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I'm making a shirt for a (rather egotistical) friend of mine and so am trying to do something with the slogan "I am the best" for fun. I need something with four characters only, and would like to ask the difference between

私の一番, 私が一番, 私は一番,

and which one would be the most appropriate in the context that he is saying it of himself. My grammar is not fantastic. I understand that が would entail a meaning like "I am the number one" versus は which would be "I am a number one" (correct me if I'm wrong). One of my friends has suggested

俺が一番, 俺様一番

Can someone explain to me how 俺 and 私 differ then? I'm quite confused. Also, this is for a boy, just in case anyone wonders.

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俺 is more 'masculine' and is generally used with males 私 is gender neutral i believe but usually not used by males –  Zhanger Dec 4 '11 at 12:27
    
俺 is less formal and can be used with friends. 私 is used in formal situations pronounced as わたくし, and can be used by both genders. NEVER use "俺様", as it is very rude. –  fefe Dec 4 '11 at 12:46
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@Flaw: what in the world makes you think that?? 一番 can perfectly well be used without an adjective –  Dave Dec 4 '11 at 14:25
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I think you should specify how much comical/jokish or serious and how much impact you want. It all depends on that. –  user458 Dec 5 '11 at 4:46
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@fefe: Isn't that the point? I think "俺様" fits perfectly here for such a blatantly self-aggrandizing message. –  Shane Dec 8 '11 at 20:11

3 Answers 3

up vote 8 down vote accepted

As you correctly note, the in this context adds focus to the noun phrase:

私が一番
'I am the best.' or 'The best one is me'

私は一番
'I am the best.'

[私]{わたくし} is very formal and polite, and is not usually used other than in business conversations, [私]{わたし} is neutral with politeness, is rough, and 俺様 is self-appraising. Any of them will work with or .

私の一番 does not make sense. 俺様一番 without the particle really sounds like a funny phrase made up by a non-Japanese speaker, the kind that indeed is often seen printed on T-shirts or tatoos.

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I would consider using a different word then 一番. To me, it feels like the thing you are the best at is ommitted. If you wanted to use 一番 I'd go with something like 一番かっこいい (the coolest).

My suggestion would be to use 最高{さいこう} or 最良{さいりょう} instead.

As for vs I think it really has to do with the kind of guy your friend is. If he's big and gruff, you can go with and if he's not, go with . Personally (without having met him, of course) I'd lean toward as it's more flexible.

So what I'd suggest would end up being 僕は最高.

Hope that helps!

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I'd like to lend my support to this one, I think 最高 is definitely the way to go in terms of semantic meaning. While I can't really qualify this, I usually think of 一番 as being used with a noun immediately after it, so 私の一番 sounds a little bit "wrong" to my mind. Given the unashamed braggadocio here, I think 俺 is the only way to go. It rolls off the tongue and carries all the necessary meaning. Using 僕 would be out of the question. "I'm the greatest!" –  furinkan Jan 29 '12 at 1:08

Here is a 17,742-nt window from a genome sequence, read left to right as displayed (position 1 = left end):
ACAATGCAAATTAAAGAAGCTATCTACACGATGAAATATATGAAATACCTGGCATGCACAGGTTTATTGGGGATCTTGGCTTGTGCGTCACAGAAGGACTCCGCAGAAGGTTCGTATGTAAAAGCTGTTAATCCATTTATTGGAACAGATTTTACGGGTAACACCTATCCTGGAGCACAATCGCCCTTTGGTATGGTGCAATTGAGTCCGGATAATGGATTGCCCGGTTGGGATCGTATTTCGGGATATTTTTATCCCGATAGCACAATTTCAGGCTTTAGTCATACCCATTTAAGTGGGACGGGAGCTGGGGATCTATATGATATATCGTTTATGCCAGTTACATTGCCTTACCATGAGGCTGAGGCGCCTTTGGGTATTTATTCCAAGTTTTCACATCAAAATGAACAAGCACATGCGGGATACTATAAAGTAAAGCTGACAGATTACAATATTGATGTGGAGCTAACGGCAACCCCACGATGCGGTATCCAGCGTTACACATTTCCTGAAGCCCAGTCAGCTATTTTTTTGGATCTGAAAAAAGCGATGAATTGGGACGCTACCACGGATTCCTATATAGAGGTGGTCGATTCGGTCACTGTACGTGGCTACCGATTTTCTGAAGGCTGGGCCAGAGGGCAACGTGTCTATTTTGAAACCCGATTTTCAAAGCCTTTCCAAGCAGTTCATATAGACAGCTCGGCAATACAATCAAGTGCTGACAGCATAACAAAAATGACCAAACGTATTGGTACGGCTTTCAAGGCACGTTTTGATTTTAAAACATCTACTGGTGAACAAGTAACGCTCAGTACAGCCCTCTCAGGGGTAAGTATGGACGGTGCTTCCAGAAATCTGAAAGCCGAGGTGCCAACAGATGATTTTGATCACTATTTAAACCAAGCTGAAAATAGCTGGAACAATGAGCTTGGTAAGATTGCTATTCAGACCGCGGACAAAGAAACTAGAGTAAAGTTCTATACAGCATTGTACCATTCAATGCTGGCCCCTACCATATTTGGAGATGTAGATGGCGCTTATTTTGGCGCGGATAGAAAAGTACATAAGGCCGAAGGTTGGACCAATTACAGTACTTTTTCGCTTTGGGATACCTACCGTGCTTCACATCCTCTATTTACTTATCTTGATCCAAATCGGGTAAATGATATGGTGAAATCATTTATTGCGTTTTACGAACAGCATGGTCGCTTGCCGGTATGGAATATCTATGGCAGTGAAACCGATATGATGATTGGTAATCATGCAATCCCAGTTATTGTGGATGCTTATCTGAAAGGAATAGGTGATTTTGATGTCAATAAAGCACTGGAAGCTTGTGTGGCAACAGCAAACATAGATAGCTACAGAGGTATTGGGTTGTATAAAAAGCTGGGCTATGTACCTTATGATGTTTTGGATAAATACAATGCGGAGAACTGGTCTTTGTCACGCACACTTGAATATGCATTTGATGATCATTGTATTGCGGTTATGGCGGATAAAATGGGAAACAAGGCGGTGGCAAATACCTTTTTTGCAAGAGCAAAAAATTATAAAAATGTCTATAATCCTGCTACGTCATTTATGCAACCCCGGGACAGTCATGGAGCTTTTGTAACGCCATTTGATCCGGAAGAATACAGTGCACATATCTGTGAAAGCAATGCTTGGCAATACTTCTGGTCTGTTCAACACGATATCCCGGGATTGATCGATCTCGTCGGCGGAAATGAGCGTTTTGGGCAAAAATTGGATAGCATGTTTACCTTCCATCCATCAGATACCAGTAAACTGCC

I'd say the closest to satisfying would probably be:

俺が一番

with possible variants:

俺が一番ですよ etc.

Keeping in mind that, no matter what, the phrase in question is going to sound silly (at best) and somewhat boastful verging on rude, I think waffling over the propriety of 俺 in this case is rather out of place. 私 would probably be too soft, and 僕: ridiculously out of place.

I don't think a Japanese would use '一番' in such a context. If anything, the kind of person who would say that (whether seriously or in jest) would probably use some manner of English ("俺がナンバーワン" etc.), but I doubt that would really satiate your friend's craving for something weird and foreign to write on a t-shirt.

PS: '俺様' could also be used here, I think. It is more pompous than rude (well: rude, because pompous), but once again: calling yourself 'the best' on a t-shirt has already established that quite clearly already.

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@DaveMG: I am not entirely clear on the reason for your comment, but just in case that was not clear enough: I was mainly responding to the comments on the OP above (and their suggestion that some formulations might be too direct/rude/etc). If anything, my answer goes the exact opposite direction of what you seem to be blaming me for... –  Dave Dec 5 '11 at 11:01
    
Sorry about that. I guess I misinterpreted because in a broader context of this site, because I feel like I often see advice telling people not to say some things under the common rubric of a usually personally held conviction about what is socially acceptable in Japan. So I think that I projected that onto your answer, which distorted my take on it. So... my bad. I'll delete my comment, since I'm just being off base. –  Dave M G Dec 5 '11 at 12:30

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